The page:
Project description:BACKGROUND AND AIMS: The expression of floral symmetry genes is examined in the CYCLOIDEA lineage following duplication, and these are linked to changes in flower morphology. The study focuses on Dipsacales, comparing DipsCYC2 gene expression in Viburnum (radially symmetrical Adoxaceae) to members of early-diverging lineages of the bilaterally symmetrical Caprifoliaceae (Diervilla and Lonicera). METHODS: Floral tissue from six species, which included dorsal, lateral and ventral regions of the corolla, was dissected. RNA was extracted from these tissues and each copy of DipsCYC2 was amplified with reverse transcriptase PCR. KEY RESULTS: Members of DipsCYC2 were expressed across the corolla in the radially symmetrical Viburnum plicatum. A shift to bilaterally symmetrical flowers at the base of the Caprifoliaceae was accompanied by a duplication of the DipsCYC2 gene, resulting in DipsCYC2A and DipsCYC2B, and by loss of expression of both of these copies in the ventral petal. In Lonicera (Caprifolieae), there is a shift from flowers with two dorsally and three ventrally oriented corolla lobes to a clear differentiation of dorsal, lateral and ventral lobes. This shift entailed a decoupling of expression of DipsCYC2A and DipsCYC2B; DipsCYC2B continues to be expressed in the dorsal and lateral lobes, while DipsCYC2A expression is restricted to just the two dorsal lobes. A reversion to more radially symmetrical flowers within Lonicera was accompanied by a re-expansion of expression of both DipsCYC2A and DipsCYC2B. CONCLUSIONS: The transition to bilateral symmetry in Caprifoliaceae involved: (a) duplication of an ancestral DipsCYC2 gene; (b) the loss of expression of both of these copies in the ventral petal; and (c) changes in the zone of expression, with one copy continuing to be expressed across the dorsal and lateral petals, and the other copy becoming restricted in expression to the dorsal corolla lobes.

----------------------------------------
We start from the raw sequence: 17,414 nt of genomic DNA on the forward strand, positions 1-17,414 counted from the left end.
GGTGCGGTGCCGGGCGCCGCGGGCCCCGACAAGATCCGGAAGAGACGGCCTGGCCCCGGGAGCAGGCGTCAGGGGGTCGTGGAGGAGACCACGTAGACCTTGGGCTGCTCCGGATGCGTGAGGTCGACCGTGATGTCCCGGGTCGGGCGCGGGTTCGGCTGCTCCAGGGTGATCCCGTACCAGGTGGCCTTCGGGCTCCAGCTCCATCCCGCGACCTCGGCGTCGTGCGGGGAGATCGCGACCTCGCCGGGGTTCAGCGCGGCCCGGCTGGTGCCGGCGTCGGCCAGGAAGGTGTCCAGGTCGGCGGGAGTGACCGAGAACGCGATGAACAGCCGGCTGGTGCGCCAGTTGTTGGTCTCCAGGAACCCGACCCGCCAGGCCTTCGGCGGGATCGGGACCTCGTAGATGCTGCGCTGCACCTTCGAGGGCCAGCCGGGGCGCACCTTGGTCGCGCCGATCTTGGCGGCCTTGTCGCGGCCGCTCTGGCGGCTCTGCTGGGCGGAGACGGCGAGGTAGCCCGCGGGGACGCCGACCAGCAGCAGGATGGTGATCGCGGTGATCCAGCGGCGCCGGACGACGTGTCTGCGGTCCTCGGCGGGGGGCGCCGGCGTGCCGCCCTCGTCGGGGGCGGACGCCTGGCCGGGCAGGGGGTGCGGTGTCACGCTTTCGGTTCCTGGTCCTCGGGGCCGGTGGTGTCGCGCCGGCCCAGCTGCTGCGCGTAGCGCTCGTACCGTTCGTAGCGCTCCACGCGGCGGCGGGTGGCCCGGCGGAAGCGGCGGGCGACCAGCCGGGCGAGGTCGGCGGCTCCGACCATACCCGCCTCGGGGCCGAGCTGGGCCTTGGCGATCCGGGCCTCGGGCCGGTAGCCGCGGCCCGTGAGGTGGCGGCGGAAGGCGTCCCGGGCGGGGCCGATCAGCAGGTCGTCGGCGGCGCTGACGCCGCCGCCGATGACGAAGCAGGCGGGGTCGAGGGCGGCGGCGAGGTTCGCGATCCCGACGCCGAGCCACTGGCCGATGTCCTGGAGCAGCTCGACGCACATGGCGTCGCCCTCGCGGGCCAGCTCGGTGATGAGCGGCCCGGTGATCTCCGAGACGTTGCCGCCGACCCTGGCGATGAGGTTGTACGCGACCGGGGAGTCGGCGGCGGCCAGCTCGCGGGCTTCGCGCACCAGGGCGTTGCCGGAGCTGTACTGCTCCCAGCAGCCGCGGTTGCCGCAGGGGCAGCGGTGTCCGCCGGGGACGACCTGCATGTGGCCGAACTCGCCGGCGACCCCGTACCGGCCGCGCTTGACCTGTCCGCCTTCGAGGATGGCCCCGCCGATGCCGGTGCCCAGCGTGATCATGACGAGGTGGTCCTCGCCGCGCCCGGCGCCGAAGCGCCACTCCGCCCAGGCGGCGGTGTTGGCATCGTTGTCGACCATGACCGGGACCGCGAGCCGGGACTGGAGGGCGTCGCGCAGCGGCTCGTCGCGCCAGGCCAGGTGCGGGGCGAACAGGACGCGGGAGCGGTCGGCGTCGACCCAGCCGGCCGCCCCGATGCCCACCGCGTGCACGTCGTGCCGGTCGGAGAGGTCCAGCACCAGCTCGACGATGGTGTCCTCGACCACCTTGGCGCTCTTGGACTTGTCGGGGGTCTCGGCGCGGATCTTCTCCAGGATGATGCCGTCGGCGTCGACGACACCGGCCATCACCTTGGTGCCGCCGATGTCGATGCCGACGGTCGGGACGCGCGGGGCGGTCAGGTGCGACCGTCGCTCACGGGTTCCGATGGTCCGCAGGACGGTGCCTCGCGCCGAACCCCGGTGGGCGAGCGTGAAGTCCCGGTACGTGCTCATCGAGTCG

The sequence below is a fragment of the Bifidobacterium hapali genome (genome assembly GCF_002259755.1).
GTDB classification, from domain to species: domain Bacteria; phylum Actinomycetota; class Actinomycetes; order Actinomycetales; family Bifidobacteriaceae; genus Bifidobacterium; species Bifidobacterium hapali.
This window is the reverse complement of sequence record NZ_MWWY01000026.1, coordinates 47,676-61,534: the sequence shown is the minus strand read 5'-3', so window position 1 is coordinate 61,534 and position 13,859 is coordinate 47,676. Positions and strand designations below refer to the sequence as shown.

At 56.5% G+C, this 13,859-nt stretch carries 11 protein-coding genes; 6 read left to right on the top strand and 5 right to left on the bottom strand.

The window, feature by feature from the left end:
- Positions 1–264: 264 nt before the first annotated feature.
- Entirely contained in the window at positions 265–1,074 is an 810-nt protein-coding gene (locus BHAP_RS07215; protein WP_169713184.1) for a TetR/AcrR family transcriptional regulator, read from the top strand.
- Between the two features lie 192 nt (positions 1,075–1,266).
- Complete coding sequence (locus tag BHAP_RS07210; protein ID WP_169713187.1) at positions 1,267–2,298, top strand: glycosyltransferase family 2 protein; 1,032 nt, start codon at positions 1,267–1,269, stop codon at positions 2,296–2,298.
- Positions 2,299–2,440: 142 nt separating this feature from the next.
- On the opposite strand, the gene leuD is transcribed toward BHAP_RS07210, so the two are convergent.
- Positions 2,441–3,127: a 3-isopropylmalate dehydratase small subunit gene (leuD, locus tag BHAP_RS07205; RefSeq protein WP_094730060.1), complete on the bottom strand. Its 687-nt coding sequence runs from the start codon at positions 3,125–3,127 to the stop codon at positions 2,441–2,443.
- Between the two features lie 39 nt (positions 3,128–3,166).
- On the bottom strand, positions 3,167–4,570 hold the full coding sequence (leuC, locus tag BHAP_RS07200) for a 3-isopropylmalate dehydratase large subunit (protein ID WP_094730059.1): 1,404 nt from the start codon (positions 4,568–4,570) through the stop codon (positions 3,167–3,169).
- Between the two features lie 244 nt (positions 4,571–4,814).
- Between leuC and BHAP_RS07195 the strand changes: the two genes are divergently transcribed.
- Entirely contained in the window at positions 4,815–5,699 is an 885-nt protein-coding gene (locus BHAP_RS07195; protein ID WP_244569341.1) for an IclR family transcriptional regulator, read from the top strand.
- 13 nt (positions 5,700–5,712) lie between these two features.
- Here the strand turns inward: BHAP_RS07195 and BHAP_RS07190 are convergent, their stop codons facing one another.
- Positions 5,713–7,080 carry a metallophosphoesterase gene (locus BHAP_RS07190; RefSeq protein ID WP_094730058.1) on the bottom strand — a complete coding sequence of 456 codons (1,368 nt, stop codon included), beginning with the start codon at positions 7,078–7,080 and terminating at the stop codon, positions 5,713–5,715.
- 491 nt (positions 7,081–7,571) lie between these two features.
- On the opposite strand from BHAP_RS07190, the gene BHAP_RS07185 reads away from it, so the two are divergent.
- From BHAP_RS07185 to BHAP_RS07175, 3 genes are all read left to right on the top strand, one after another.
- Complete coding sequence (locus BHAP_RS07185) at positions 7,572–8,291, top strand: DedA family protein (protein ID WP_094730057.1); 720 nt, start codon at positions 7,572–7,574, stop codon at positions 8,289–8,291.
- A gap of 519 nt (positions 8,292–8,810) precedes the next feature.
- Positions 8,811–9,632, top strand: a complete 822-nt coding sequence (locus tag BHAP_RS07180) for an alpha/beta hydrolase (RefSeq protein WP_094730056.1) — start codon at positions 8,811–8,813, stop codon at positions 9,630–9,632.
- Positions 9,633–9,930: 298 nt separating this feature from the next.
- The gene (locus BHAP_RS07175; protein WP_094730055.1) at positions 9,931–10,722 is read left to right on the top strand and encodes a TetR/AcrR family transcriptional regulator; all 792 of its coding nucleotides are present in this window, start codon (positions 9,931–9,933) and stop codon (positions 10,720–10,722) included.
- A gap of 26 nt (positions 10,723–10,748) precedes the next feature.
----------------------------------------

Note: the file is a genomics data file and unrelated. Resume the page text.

Project description:Background and Aims:Enlarged sterile flowers on the periphery of inflorescences increase the attractiveness of floral displays, and previous studies have generally demonstrated that these have positive effects on insect visitation and/or reproductive success. However, experiments have not specifically been designed to examine the benefits of sterile flowers under conditions that reflect the early stages in their evolution, i.e. when plants that produce sterile flowers are at low frequency. Methods:Over three years, three experiments were performed in natural populations of Viburnum lantanoides, which produces sterile marginal flowers (SMFs). The first experiment established that fruit production in V. lantanoides increases with the receipt of outcross pollen. The second tested the role of SMFs under extant conditions, comparing fruit production in two populations composed entirely of intact plants or entirely of plants with the SMFs removed. The third was designed to mimic the presumed context in which SMFs first evolved; here, SMFs were removed from all but a few plants in a population, and rates of insect visitation and fruit set were compared between plants with intact and denuded SMFs. Key Results:In comparing whole populations, the presence of SMFs nearly doubled fruit set. Under simulated 'ancestral' conditions within a population, plants with intact SMFs received double the insect visits and produced significantly more fruits than denuded plants. There was no significant effect of the number of inflorescences or fertile flowers on insect visitation or fruit set, indicating that the presence of SMFs accounted for these differences. Conclusions:The presence of SMFs significantly increased pollinator attraction and female reproductive success both in contemporary and simulated ancestral contexts, indicating that stabilizing selection is responsible for their maintenance, and directional selection likely drove their evolution when they first appeared. This study demonstrates a novel approach to incorporating historically relevant scenarios into experimental studies of floral evolution.